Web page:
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If a character has actions available, they may use them to defend against an action taken against them. This does not require succeeding in a Reflexes roll like other actions may.

Following is a list of methods a character can use to defend against attacks. Remember that the Hero@Heart system, by means of the imaginations of its players and GM, can allow for any types of attacks or defenses its combatants can come up with. When something unexpected happens, the GM just has to come up with his own method for dealing with it. This list is by no means exhaustive, and each item on the list could conceivably have any number of imaginative sub-items under it.

For example, an enemy could be attacking you with a chainsaw, swinging it down on you from above. You could always say “I block...” but, how? How would you possibly block a chainsaw without completely destroying your own weapons and possibly your body? Well, if you were standing next to some metal shelves, you could say “I grab the shelves and pull them in front of myself.” In order to survive, you have to be inventive! But don't let the lack of rules for such methods hold you back: the reason there are so many attributes and skills is so the GM will have plenty of room to work with when coming up with ways to deal with your techniques!

Dodging: When an attacker’s target decides to try to Dodge, an opposing roll is made between the skill of the attacker and the defender’s Agility, plus any skill the defender may possess that would assist the evasion, as permitted by the GM. The success rank of the Dodge becomes a Difficulty Rating for both the attack AND the damage.

Blocking: When an attack is to be blocked, the attacker makes an opposing roll between their skill and the Agility of their target, plus any blocking skill or other characteristics the defender may have.The success rank of the Block becomes a Difficulty Rating for the attack, but not the damage. If the defender is using bare arms to block, a failed attack will still cause damage to the defender’s arm, and the GM may also cause damage to weapons if he deems such damage to be fitting and realistic.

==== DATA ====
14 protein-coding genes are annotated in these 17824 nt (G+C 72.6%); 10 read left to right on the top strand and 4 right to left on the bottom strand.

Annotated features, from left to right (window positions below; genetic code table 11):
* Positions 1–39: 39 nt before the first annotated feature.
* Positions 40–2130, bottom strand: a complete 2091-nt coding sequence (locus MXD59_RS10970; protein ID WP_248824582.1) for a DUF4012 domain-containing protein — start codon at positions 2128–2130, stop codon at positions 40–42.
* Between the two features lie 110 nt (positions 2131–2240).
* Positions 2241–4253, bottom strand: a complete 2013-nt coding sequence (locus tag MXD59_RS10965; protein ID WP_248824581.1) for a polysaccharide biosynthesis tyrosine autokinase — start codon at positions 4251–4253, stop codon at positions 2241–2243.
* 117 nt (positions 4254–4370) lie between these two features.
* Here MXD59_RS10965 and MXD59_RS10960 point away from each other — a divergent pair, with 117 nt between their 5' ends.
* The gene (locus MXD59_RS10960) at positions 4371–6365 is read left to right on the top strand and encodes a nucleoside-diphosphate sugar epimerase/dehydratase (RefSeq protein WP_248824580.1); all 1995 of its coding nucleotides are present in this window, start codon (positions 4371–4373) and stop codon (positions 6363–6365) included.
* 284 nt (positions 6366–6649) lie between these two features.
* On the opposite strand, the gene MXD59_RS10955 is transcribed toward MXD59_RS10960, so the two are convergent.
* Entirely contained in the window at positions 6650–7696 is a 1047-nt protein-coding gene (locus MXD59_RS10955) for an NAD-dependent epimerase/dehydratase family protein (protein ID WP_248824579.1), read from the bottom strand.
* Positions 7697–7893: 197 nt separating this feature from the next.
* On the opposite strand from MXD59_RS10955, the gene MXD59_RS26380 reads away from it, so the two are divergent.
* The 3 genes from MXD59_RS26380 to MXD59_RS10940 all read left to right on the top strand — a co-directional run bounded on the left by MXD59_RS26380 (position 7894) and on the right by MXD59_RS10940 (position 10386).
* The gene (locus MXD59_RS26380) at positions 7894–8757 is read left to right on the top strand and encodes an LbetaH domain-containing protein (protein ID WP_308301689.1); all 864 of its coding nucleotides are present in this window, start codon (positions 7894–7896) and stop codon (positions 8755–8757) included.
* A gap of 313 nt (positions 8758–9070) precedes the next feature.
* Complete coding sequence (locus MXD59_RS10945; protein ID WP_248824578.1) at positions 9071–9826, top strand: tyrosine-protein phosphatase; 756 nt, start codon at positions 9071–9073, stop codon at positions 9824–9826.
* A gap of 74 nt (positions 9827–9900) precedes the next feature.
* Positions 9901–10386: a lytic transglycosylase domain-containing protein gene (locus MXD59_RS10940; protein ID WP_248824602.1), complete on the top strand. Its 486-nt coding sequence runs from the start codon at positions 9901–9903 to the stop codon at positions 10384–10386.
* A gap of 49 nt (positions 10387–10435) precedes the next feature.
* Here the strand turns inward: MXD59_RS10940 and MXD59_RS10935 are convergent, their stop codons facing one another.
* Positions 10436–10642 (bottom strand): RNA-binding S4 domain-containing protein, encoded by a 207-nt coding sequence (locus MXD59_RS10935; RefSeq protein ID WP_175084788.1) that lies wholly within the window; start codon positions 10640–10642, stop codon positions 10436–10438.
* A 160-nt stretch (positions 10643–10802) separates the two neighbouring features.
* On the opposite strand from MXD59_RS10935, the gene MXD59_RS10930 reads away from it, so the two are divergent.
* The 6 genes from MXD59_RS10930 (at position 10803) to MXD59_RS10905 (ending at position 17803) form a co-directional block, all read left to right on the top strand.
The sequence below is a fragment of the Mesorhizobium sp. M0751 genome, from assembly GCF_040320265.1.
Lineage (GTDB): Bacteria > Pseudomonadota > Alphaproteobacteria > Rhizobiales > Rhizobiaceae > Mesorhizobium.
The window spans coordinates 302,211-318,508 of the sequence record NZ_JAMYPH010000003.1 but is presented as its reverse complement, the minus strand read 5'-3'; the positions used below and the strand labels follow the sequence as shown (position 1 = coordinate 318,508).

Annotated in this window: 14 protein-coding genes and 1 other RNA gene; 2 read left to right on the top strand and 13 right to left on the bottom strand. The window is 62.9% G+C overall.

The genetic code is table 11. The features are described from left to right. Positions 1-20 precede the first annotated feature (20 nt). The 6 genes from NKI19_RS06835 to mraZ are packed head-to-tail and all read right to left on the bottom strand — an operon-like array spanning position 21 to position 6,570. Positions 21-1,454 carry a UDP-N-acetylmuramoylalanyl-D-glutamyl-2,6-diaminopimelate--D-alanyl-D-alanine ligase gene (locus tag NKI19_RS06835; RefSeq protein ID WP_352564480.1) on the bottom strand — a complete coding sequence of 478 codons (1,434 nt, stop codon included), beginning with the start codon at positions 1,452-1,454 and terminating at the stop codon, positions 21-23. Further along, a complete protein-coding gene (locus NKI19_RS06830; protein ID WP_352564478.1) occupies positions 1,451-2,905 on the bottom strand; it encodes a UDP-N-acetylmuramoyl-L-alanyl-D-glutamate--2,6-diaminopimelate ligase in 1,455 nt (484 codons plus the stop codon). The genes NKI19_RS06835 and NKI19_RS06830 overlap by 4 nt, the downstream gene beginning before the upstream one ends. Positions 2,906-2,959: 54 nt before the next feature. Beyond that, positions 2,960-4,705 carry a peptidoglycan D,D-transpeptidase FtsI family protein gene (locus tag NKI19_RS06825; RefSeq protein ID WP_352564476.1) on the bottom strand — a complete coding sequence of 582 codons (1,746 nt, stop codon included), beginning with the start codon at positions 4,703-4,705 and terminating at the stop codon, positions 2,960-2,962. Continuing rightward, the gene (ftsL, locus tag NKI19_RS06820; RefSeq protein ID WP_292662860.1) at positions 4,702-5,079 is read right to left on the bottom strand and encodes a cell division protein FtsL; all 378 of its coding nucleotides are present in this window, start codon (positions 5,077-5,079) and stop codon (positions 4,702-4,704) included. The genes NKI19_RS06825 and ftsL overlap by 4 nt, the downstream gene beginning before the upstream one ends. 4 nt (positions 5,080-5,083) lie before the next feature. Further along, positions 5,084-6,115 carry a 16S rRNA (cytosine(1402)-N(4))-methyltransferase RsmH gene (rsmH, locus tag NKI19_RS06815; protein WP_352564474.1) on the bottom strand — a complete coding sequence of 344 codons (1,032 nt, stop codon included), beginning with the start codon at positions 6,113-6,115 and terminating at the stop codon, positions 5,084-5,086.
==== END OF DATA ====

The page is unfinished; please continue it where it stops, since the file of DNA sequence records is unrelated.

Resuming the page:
Riposte: A riposte is a move made by an armed defender with the intent of disarming an attacking opponent. To do this, the defender must attempt to block the attack. If the block is successful, the defender can automatically attempt to riposte. The riposte can be achieved if the defender succeeds in an immediate Reflexes roll. If successful, the weapon is thrown 1d10 feet away, and the opponent must either attempt to get it or fight without. On an Excellent success, the character performing the riposte can knock the weapon into their own hand, but on a critical failure, the character loses their own weapon!

Disarm: An unarmed character can attempt to disarm an opponent. To attempt this, the defender will make a Dexterity roll as though attacking with the attacker's roll opposing it. If the defender fails, the attacker's success rank is used unmodified against the part of the body the defender tried to grab the weapon with. If the defender gets a Poor or Fair success, the character has grabbed the weapon, but must make a successful opposing roll of Strength versus Strength to pull it away from the enemy. On a Good or better result, the character can choose either to obtain the weapon or throw it away. If an enemy with a weapon is being grappled, the grappler can attempt to spend a turn disarming them. This would include either obtaining the weapon or throwing it away. This requires an opposing roll between the Strengths of the combatants plus any applicable skills and characteristics. Whoever succeeds winds up holding the weapon. On a low result, the GM may decide that the weapon gets accidentally thrown away or dropped.

Counterattack: A character who has successfully dodged or blocked an attack with a decent success rank (“decent” meaning “to the GM's approval”) may attempt an immediate counterattack (“immediate” meaning “on the same turn without taking up his next available turn). To do this, he must successfully pass a  Reflexes roll. If he fails, he doesn't have time for a counterattack. If he rolls a Poor or a Fair, he may perform a counterattack that his opponent is allowed to defend against. If he rolls a Good or higher, he may perform an attack that his opponent does not get an opportunity to defend against.

Catching an Attack: If a character has a weapon coming at them, including a bare fist, they can attempt to use either the Martial Arts skill or the Catch skill (or both skills combined, if the GM allows) to grab it out of the air. This is done by making an opposing roll of Dexterity plus any applicable skills or characteristics against the attack roll. If the character is successful, they have taken control of the weapon, but a Poor or Fair result means they caught the wrong end and have taken damage to their hand. If the item thrown was a grenade, this is not true, but the character must throw it immediately to avoid having it explode in their hand (the GM may wish to have the catcher roll Luck to see if it does anyway!)